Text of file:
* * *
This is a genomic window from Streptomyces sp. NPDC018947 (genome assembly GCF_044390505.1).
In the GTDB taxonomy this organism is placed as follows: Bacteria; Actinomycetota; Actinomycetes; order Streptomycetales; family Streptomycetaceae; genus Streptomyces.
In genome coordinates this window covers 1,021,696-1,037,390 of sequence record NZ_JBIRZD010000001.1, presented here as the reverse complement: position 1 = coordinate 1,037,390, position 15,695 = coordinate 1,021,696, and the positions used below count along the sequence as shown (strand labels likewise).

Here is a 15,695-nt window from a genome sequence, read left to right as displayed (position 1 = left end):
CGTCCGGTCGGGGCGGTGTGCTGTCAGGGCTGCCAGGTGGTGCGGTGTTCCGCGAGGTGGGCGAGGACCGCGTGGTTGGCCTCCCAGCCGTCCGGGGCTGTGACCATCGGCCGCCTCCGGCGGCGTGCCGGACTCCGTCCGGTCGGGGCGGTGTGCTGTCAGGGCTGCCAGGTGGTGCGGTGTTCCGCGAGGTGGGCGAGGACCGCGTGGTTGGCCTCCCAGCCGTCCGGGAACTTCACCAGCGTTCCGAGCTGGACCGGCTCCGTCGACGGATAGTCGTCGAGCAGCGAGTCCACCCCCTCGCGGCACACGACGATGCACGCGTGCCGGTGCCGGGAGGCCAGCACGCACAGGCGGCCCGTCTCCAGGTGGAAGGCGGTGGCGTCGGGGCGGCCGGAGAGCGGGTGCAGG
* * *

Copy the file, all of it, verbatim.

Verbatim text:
This is a genomic window from Streptomyces sp. NPDC018947 (genome assembly GCF_044390505.1).
In the GTDB taxonomy this organism is placed as follows: Bacteria; Actinomycetota; Actinomycetes; order Streptomycetales; family Streptomycetaceae; genus Streptomyces.
In genome coordinates this window covers 1,021,696-1,037,390 of sequence record NZ_JBIRZD010000001.1, presented here as the reverse complement: position 1 = coordinate 1,037,390, position 15,695 = coordinate 1,021,696, and the positions used below count along the sequence as shown (strand labels likewise).

Here is a 15,695-nt window from a genome sequence, read left to right as displayed (position 1 = left end):
CGTCCGGTCGGGGCGGTGTGCTGTCAGGGCTGCCAGGTGGTGCGGTGTTCCGCGAGGTGGGCGAGGACCGCGTGGTTGGCCTCCCAGCCGTCCGGGGCTGTGACCATCGGCCGCCTCCGGCGGCGTGCCGGACTCCGTCCGGTCGGGGCGGTGTGCTGTCAGGGCTGCCAGGTGGTGCGGTGTTCCGCGAGGTGGGCGAGGACCGCGTGGTTGGCCTCCCAGCCGTCCGGGAACTTCACCAGCGTTCCGAGCTGGACCGGCTCCGTCGACGGATAGTCGTCGAGCAGCGAGTCCACCCCCTCGCGGCACACGACGATGCACGCGTGCCGGTGCCGGGAGGCCAGCACGCACAGGCGGCCCGTCTCCAGGTGGAAGGCGGTGGCGTCGGGGCGGCCGGAGAGCGGGTGCAGG